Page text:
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Let $\kappa < \lambda$ be regular cardinals and let $A \subset \lambda$ be such that each $\alpha \in A$ has cofinality $\gamma < \kappa$. Then the following should hold:

$A$ is stationary iff $ \lbrace$$X \in P_{\kappa} (\lambda) : sup(X) \in A $ $\rbrace$ is stationary in $P_{\kappa} (\lambda)$

The direction from the right to the left is not hard, but despite looking harmless, the $\Rightarrow$ direction puzzles me now for a while.

It should be enough to show that for any club $C$ in $P_{\kappa} (\lambda)$ the set $\underset{\sim}{C}:=$ $\lbrace$ $\beta \in \lambda : \exists X \in C \quad sup(X) = \beta$ $\rbrace$ has a $\gamma$-closed, unbounded subset of $\lambda$ which would imply (by the assumption that each element of $A$ has cofinality $\gamma$) that $\underset{\sim}{C} \cap A \ne \emptyset$, witnessing the stationarity of $ \lbrace$$X \in P_{\kappa} (\lambda) : sup(X) \in A $ $\rbrace$. However all my attempts to show this were cumbersome and dissatisfactory.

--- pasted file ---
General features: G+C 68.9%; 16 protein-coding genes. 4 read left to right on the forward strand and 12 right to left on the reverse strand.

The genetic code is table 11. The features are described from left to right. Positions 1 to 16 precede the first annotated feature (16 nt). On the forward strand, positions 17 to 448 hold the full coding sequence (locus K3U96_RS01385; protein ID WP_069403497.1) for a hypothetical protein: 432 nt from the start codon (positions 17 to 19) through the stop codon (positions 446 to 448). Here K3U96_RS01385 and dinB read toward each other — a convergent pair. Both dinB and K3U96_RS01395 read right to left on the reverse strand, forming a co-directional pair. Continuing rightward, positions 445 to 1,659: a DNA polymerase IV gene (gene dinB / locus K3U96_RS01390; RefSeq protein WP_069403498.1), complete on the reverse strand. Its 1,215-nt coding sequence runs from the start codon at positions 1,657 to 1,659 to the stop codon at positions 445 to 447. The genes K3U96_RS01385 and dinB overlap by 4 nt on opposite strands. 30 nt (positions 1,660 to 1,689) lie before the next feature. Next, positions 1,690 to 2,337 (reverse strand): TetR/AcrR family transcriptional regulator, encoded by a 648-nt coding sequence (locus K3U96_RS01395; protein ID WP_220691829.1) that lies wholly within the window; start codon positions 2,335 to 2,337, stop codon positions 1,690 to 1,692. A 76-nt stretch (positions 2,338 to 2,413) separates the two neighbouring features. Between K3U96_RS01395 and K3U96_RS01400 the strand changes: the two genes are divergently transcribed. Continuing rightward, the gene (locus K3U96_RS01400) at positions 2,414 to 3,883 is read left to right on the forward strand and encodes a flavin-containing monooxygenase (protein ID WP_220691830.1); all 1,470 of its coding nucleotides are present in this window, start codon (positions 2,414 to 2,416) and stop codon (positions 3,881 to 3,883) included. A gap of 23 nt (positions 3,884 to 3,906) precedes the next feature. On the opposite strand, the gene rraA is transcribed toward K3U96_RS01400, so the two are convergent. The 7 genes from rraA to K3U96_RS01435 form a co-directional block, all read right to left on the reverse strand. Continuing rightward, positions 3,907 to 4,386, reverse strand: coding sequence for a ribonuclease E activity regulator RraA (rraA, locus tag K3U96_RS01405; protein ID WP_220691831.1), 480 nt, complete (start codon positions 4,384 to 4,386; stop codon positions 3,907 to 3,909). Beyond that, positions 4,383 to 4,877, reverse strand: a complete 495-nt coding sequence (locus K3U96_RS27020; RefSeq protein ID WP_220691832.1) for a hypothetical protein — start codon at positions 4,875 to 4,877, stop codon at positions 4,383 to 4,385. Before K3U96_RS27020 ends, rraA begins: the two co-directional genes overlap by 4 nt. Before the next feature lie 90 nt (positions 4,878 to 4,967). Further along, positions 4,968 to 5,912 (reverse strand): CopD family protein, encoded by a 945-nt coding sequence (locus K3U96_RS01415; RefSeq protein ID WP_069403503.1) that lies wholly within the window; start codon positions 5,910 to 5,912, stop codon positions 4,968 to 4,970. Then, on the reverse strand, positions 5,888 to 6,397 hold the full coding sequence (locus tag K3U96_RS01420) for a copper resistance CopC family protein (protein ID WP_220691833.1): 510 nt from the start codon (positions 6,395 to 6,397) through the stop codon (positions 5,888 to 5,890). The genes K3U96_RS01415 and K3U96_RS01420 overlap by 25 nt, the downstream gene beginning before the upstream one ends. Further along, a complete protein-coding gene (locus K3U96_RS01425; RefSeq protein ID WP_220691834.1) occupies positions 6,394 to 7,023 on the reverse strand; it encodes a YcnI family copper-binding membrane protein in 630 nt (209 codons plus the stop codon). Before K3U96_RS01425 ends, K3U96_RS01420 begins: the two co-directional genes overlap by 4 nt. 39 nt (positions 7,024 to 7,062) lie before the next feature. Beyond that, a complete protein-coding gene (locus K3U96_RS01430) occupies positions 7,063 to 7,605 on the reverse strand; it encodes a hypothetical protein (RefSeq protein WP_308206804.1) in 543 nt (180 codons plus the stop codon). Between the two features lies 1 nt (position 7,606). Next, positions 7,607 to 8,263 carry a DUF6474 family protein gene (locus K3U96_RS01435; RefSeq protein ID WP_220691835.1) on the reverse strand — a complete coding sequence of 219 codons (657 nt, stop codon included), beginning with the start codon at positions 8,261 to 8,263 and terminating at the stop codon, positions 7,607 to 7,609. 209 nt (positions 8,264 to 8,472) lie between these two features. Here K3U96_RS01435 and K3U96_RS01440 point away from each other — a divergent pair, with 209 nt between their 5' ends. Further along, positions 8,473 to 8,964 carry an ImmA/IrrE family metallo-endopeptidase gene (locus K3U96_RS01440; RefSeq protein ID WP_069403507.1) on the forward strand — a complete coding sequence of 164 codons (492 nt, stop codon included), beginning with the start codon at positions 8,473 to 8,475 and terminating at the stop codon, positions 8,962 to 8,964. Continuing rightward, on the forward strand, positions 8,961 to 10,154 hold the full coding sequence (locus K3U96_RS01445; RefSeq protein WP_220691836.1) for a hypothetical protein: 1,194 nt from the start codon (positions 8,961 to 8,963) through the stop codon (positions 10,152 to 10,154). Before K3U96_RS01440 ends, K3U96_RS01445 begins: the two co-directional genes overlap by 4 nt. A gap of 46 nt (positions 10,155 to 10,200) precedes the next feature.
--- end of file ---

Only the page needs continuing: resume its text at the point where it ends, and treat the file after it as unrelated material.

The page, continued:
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up vote 3 down vote accepted

Every club subset $C\subset P_\kappa(\lambda)$ contains the collection of size-less-than-$\kappa$ elementary substructures of some first order structure $W=\langle\lambda,\in,\ldots,\rangle$, and the collection of such elementary substructures is club. There is a Skolem function $f:\lambda^{\lt\omega}\to\lambda$ such that any set closed under $f$ is elementary in $W$. The set of ordinals $\beta\lt\lambda$ closed under $f$ is club in $\lambda$, and so there is $\beta\in A$ closed under $f$. Now pick a cofinal subset of $\beta$ and close under $f$ to find an $X$ elementary in $W$ of size less than $\kappa$ with $sup(X)=\beta\in A$. Since $X$ is elementary in $W$, it is in $C$, as desired.

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One needs more than just one Skolem function when the language of $W$ is not countable, but the same idea works. Alternatively, one can use a single function $\lambda^{\lt\omega}\to P_\kappa\lambda$, and use the suitable notion of closed-under-$f$. – Joel David Hamkins Dec 1 '10 at 19:45
Thank you very much! – Stefan Hoffelner Dec 1 '10 at 20:10

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